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Pros & Cons of Bariatric Procedures Reviewed

Malabsorptive operations may be best in severely obese individuals

MONDAY, Dec. 17 (HealthDay News) -- In the surgical treatment of obesity, the decision of which bariatric surgery method to use should take patient factors into account and include an individualized discussion of benefits and risks of each method, according to a review article published in the Dec. 15 issue of The Lancet.

In the article, Michael Korenkov, M.D., of the University of Mainz in Mainz, Germany, and a colleague review epidemiologic trends and indications for bariatric surgery and discuss presently available bariatric procedures.

Bariatric surgeries have increased fivefold in the last five years in most developed countries, the authors indicate. Bariatric procedures include gastric restrictive procedures, such as gastric banding, which limit food intake; malabsorptive operations, such as biliopancreatic diversion, which limit food uptake; and methods that combine malabsorption and restriction, such as Roux-en-Y gastric bypass. Newer gastric stimulation techniques like gastric pacemaker are considered experimental and lack long-term data. Patients with severe obesity may be good candidates for methods with greater weight-loss potential such as Roux-en-Y bypass, whereas gastric restrictive procedures may be appropriate for milder cases of obesity.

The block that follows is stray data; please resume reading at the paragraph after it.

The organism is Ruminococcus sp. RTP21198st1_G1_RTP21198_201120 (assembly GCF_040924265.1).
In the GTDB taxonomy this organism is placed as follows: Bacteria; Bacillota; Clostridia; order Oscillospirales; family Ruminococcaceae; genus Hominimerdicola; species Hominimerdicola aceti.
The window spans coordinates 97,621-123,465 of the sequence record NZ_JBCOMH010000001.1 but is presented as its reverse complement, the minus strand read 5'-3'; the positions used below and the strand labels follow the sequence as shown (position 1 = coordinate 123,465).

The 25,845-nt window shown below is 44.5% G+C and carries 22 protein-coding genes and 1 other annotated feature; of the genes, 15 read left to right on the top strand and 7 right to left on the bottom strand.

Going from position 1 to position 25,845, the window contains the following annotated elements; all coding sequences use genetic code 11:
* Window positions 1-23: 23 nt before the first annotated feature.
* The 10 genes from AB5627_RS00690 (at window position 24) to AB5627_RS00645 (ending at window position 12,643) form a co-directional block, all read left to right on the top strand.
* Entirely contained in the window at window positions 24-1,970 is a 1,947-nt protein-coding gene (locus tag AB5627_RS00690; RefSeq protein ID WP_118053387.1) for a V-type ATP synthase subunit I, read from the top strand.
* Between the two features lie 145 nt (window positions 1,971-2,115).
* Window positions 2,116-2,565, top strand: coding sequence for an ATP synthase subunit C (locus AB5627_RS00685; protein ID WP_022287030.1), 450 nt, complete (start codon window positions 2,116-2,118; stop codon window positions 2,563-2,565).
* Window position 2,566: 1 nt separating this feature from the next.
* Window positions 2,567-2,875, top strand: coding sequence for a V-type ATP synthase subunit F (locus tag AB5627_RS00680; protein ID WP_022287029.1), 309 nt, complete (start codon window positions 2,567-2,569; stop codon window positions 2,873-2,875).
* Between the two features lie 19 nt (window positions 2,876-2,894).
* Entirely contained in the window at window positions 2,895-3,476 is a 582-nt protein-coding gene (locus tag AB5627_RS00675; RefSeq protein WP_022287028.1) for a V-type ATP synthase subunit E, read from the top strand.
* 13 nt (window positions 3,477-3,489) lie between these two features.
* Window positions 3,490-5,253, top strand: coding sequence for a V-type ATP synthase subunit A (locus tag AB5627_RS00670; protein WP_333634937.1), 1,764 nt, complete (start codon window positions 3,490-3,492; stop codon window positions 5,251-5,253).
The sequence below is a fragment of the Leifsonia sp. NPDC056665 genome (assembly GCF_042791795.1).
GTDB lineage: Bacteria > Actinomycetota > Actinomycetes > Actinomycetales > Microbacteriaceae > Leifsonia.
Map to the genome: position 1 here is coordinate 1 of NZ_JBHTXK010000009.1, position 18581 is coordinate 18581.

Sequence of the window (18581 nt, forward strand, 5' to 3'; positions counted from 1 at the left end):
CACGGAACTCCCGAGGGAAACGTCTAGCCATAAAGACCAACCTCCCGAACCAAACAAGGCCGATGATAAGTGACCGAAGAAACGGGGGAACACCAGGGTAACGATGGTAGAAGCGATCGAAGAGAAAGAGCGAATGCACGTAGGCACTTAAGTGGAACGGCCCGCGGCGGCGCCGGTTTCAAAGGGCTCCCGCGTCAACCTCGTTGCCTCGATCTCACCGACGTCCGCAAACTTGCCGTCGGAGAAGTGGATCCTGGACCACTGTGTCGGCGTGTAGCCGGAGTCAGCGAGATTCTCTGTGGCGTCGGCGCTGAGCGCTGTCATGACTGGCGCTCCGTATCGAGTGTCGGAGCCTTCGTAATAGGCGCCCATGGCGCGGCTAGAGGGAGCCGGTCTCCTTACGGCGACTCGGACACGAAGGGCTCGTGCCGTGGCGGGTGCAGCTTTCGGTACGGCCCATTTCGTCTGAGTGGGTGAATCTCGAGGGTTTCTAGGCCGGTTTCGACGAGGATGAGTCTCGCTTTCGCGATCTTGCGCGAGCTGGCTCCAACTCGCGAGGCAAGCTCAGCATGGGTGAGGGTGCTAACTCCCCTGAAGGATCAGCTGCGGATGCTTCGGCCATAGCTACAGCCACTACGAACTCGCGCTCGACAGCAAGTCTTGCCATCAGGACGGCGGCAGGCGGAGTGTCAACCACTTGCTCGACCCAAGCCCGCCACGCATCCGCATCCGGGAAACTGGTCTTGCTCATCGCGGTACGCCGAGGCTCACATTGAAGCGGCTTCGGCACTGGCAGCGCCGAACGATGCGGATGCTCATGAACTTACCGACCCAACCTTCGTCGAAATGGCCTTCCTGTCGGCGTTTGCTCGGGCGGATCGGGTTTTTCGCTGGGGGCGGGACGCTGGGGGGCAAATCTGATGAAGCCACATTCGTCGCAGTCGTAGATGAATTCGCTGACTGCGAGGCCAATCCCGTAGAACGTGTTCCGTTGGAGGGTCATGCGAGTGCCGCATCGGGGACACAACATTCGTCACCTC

"In summary, there is good evidence to show that bariatric surgery is more effective than non-surgical approaches in the therapy of morbid obesity. However, no single operation is ideal for every morbidly obese patient, and all operations also entail some disadvantages," the authors write.

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